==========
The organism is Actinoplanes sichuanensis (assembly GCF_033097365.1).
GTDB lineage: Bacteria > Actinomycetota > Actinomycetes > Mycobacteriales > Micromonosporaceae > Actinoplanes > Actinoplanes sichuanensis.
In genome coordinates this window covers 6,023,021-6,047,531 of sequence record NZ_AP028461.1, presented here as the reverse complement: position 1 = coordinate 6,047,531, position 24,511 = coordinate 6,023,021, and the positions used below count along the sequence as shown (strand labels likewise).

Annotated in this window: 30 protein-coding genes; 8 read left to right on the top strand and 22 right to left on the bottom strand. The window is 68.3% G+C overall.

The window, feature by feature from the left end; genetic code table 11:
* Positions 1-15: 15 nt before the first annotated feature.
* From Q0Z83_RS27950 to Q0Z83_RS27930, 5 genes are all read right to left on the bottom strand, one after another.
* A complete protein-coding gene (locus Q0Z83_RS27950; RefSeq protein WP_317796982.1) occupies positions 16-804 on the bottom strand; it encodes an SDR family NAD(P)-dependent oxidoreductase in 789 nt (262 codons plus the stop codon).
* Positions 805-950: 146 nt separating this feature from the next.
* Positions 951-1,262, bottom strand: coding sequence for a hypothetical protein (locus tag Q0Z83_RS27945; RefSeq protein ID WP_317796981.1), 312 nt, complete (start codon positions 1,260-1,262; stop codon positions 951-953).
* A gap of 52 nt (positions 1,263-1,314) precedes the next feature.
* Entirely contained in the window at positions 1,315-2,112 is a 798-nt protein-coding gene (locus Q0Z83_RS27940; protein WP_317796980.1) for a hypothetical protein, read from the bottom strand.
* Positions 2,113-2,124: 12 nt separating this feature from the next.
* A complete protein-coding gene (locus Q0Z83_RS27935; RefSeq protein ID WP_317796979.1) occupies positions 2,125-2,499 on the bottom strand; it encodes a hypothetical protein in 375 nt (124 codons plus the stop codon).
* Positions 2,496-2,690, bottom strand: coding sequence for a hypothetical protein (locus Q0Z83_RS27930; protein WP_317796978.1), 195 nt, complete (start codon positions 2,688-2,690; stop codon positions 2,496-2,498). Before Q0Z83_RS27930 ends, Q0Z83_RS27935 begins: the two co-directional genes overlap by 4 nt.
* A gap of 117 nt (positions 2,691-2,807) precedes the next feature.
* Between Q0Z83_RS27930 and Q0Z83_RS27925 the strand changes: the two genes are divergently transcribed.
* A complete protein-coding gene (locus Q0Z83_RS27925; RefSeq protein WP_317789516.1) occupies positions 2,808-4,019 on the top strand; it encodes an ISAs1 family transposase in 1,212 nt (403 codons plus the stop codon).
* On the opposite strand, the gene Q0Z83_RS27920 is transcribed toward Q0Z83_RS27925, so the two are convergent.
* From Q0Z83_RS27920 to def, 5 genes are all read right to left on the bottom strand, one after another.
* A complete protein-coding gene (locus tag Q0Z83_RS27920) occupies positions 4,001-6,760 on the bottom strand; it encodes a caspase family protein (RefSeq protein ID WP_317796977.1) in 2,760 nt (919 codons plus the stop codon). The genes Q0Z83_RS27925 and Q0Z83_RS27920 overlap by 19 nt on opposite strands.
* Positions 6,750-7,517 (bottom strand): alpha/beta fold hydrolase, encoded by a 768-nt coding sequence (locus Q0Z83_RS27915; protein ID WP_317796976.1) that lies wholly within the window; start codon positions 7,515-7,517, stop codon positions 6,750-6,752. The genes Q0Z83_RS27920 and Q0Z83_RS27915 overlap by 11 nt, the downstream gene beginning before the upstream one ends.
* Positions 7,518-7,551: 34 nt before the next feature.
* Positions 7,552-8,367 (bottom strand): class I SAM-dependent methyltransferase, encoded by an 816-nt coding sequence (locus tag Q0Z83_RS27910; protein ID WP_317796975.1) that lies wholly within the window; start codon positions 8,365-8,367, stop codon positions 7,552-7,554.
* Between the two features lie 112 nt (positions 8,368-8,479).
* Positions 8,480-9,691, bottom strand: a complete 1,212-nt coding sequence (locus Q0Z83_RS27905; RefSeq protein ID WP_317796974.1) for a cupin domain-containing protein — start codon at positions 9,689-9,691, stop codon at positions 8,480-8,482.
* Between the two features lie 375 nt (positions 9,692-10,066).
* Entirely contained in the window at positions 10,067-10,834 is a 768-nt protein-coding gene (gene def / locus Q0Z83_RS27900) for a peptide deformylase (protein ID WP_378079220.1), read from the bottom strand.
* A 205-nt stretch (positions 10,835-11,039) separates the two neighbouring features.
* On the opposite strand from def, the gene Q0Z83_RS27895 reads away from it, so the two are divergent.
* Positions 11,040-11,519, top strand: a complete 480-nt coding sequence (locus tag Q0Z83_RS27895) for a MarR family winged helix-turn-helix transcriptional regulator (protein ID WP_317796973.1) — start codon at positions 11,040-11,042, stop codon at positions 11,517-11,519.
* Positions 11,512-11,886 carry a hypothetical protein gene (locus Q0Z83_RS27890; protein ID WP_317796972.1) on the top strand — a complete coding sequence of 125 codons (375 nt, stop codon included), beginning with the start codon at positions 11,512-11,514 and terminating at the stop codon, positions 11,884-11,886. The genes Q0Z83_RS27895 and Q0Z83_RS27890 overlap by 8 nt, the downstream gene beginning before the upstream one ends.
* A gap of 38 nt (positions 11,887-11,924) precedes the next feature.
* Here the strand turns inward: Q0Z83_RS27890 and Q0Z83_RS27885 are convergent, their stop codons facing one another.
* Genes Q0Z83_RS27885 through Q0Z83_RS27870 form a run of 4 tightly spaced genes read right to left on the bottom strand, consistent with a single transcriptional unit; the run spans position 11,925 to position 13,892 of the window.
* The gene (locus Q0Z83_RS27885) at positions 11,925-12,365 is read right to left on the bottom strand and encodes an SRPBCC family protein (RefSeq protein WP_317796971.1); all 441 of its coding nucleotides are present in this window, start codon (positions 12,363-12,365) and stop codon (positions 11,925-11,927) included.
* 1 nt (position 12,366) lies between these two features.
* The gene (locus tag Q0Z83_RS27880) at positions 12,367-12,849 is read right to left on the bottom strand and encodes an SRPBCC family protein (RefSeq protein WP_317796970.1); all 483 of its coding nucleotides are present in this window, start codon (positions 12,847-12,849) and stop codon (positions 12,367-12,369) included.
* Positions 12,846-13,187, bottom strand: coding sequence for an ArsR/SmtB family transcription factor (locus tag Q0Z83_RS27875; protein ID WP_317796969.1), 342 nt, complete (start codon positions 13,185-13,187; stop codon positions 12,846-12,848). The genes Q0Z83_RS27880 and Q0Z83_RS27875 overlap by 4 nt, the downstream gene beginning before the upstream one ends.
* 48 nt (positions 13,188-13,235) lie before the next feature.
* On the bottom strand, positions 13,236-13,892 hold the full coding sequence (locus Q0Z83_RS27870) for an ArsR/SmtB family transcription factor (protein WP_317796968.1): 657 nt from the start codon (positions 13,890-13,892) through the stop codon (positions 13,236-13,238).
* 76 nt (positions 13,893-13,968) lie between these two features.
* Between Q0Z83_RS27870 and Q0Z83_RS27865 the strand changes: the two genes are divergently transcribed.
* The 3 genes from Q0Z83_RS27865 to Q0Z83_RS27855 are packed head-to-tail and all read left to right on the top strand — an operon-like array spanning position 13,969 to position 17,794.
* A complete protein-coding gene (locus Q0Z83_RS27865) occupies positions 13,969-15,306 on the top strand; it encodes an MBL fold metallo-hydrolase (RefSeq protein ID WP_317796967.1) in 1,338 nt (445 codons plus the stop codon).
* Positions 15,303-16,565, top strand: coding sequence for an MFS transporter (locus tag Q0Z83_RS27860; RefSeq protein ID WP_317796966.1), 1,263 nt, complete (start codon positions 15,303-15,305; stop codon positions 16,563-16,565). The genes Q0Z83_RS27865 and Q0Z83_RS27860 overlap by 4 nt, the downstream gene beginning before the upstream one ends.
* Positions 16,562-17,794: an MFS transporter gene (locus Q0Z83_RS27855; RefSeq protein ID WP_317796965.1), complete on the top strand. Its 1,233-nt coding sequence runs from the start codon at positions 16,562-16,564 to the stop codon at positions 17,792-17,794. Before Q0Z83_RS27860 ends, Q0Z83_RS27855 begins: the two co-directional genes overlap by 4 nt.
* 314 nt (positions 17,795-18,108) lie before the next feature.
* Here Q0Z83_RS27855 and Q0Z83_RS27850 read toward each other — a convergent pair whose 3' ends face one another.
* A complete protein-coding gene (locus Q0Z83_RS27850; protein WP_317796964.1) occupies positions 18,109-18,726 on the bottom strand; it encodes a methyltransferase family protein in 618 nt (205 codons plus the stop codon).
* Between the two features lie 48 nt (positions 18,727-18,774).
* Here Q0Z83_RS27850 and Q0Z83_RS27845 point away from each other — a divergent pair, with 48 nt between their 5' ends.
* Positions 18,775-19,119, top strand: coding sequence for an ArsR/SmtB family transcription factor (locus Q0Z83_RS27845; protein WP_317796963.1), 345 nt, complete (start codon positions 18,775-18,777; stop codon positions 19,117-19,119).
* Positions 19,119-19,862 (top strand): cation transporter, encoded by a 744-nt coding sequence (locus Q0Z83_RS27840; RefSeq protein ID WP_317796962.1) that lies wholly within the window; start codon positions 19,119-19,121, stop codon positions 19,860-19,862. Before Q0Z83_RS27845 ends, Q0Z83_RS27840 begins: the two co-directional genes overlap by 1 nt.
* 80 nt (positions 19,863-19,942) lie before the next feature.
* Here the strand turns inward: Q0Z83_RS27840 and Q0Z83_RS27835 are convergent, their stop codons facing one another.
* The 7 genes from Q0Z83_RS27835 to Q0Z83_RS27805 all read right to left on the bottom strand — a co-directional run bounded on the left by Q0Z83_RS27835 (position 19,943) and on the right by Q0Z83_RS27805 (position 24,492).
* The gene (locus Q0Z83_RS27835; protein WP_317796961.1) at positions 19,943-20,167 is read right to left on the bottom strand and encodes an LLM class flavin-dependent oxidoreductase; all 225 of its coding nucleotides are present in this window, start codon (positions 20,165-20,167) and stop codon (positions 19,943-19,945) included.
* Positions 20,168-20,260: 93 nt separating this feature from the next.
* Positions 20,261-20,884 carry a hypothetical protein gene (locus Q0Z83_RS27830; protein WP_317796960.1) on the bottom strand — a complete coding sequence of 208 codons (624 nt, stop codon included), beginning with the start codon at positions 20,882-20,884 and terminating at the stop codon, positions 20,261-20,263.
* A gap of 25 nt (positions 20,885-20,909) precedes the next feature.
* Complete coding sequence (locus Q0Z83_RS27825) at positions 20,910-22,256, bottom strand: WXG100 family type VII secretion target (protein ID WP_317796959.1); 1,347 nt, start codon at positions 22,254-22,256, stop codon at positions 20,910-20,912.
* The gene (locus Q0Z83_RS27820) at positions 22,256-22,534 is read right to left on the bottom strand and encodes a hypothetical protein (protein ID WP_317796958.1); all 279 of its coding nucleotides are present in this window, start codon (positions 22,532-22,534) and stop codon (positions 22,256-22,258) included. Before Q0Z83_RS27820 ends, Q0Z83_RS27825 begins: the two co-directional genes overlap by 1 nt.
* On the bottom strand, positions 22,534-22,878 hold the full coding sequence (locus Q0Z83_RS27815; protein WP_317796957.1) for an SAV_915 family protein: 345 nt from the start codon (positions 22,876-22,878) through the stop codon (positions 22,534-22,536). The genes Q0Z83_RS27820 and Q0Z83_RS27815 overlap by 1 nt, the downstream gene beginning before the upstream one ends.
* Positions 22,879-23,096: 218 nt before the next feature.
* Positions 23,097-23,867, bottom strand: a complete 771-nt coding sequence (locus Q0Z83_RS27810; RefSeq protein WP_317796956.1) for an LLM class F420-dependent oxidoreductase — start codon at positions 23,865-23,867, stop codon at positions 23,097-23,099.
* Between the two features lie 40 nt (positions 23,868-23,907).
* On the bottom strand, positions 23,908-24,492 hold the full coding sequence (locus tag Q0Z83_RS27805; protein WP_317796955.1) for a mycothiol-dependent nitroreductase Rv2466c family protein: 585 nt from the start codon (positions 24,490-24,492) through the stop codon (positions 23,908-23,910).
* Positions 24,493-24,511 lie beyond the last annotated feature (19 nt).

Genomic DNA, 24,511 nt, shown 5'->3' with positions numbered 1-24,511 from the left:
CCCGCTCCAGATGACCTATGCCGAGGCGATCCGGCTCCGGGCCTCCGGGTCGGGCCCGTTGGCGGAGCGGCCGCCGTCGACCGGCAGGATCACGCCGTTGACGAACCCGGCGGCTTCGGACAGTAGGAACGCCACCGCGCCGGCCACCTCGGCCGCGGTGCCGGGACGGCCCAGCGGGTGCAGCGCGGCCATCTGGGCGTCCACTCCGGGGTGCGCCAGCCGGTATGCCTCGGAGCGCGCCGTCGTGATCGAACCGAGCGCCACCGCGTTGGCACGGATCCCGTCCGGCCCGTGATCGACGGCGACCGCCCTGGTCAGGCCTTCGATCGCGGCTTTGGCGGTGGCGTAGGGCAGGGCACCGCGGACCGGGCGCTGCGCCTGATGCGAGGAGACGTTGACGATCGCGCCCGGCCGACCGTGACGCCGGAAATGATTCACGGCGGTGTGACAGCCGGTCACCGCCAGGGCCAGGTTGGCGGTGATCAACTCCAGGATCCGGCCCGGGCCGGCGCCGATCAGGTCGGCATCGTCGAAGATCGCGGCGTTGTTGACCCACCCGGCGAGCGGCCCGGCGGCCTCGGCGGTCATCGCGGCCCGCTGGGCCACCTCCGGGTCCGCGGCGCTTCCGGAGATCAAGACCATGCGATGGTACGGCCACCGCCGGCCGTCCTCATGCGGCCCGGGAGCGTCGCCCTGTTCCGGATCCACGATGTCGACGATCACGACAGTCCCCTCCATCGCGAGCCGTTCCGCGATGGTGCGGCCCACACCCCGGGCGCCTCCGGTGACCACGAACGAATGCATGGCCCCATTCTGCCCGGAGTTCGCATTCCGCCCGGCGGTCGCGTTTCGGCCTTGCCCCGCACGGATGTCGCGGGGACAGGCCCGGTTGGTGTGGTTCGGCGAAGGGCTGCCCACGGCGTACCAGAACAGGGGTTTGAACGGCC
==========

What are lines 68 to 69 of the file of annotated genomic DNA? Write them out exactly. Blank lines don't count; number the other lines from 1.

* On the bottom strand, positions 23,908-24,492 hold the full coding sequence (locus tag Q0Z83_RS27805; protein WP_317796955.1) for a mycothiol-dependent nitroreductase Rv2466c family protein: 585 nt from the start codon (positions 24,490-24,492) through the stop codon (positions 23,908-23,910).
* Positions 24,493-24,511 lie beyond the last annotated feature (19 nt).